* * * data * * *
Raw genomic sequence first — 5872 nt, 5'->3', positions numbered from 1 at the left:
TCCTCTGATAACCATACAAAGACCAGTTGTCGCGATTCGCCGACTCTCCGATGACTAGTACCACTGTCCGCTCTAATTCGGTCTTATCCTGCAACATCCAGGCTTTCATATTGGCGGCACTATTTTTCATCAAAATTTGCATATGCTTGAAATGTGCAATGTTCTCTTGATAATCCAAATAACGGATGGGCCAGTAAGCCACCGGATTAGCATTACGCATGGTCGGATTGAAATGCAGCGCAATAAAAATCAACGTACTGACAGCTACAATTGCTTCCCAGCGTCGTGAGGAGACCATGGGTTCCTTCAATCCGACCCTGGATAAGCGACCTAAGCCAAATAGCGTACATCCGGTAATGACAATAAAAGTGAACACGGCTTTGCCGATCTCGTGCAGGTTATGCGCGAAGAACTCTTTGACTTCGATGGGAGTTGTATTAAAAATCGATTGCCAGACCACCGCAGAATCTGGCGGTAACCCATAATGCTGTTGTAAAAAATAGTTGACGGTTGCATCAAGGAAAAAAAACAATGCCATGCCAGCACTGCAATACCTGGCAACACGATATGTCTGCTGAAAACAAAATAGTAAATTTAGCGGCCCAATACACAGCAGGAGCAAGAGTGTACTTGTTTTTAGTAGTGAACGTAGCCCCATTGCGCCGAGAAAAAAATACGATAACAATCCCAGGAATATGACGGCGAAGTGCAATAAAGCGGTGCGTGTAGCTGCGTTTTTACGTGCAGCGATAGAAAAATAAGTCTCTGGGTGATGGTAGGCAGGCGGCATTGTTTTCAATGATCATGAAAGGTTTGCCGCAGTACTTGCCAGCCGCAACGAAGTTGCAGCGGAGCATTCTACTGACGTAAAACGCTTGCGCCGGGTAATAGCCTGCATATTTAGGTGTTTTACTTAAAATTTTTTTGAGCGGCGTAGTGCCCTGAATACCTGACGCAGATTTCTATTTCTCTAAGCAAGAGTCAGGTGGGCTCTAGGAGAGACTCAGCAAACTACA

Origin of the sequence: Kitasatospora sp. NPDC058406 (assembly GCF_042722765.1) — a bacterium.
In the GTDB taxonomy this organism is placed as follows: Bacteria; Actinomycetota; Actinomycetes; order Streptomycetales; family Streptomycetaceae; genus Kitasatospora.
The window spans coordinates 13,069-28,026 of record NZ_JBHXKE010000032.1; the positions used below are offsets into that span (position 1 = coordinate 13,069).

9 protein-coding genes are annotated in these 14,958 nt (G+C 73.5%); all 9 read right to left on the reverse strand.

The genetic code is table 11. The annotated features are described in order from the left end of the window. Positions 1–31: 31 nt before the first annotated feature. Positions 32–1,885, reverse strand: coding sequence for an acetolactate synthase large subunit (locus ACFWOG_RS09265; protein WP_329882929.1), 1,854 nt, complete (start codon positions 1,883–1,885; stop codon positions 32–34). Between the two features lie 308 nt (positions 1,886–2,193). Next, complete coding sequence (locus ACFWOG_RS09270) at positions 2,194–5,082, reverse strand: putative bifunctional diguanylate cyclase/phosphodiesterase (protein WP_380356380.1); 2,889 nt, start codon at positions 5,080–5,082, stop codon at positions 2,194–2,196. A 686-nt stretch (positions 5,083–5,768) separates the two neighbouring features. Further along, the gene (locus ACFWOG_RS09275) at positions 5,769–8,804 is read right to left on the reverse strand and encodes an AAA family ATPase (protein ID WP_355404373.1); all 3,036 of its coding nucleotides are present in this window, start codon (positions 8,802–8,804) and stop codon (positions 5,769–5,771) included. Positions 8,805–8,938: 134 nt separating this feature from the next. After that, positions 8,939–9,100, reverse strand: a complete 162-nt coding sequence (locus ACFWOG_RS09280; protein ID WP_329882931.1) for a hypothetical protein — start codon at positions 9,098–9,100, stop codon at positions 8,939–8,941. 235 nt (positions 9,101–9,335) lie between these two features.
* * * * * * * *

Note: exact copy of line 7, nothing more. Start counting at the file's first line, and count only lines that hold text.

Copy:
The genetic code is table 11. The annotated features are described in order from the left end of the window. Positions 1–31: 31 nt before the first annotated feature. Positions 32–1,885, reverse strand: coding sequence for an acetolactate synthase large subunit (locus ACFWOG_RS09265; protein WP_329882929.1), 1,854 nt, complete (start codon positions 1,883–1,885; stop codon positions 32–34). Between the two features lie 308 nt (positions 1,886–2,193). Next, complete coding sequence (locus ACFWOG_RS09270) at positions 2,194–5,082, reverse strand: putative bifunctional diguanylate cyclase/phosphodiesterase (protein WP_380356380.1); 2,889 nt, start codon at positions 5,080–5,082, stop codon at positions 2,194–2,196. A 686-nt stretch (positions 5,083–5,768) separates the two neighbouring features. Further along, the gene (locus ACFWOG_RS09275) at positions 5,769–8,804 is read right to left on the reverse strand and encodes an AAA family ATPase (protein ID WP_355404373.1); all 3,036 of its coding nucleotides are present in this window, start codon (positions 8,802–8,804) and stop codon (positions 5,769–5,771) included. Positions 8,805–8,938: 134 nt separating this feature from the next. After that, positions 8,939–9,100, reverse strand: a complete 162-nt coding sequence (locus ACFWOG_RS09280; protein ID WP_329882931.1) for a hypothetical protein — start codon at positions 9,098–9,100, stop codon at positions 8,939–8,941. 235 nt (positions 9,101–9,335) lie between these two features.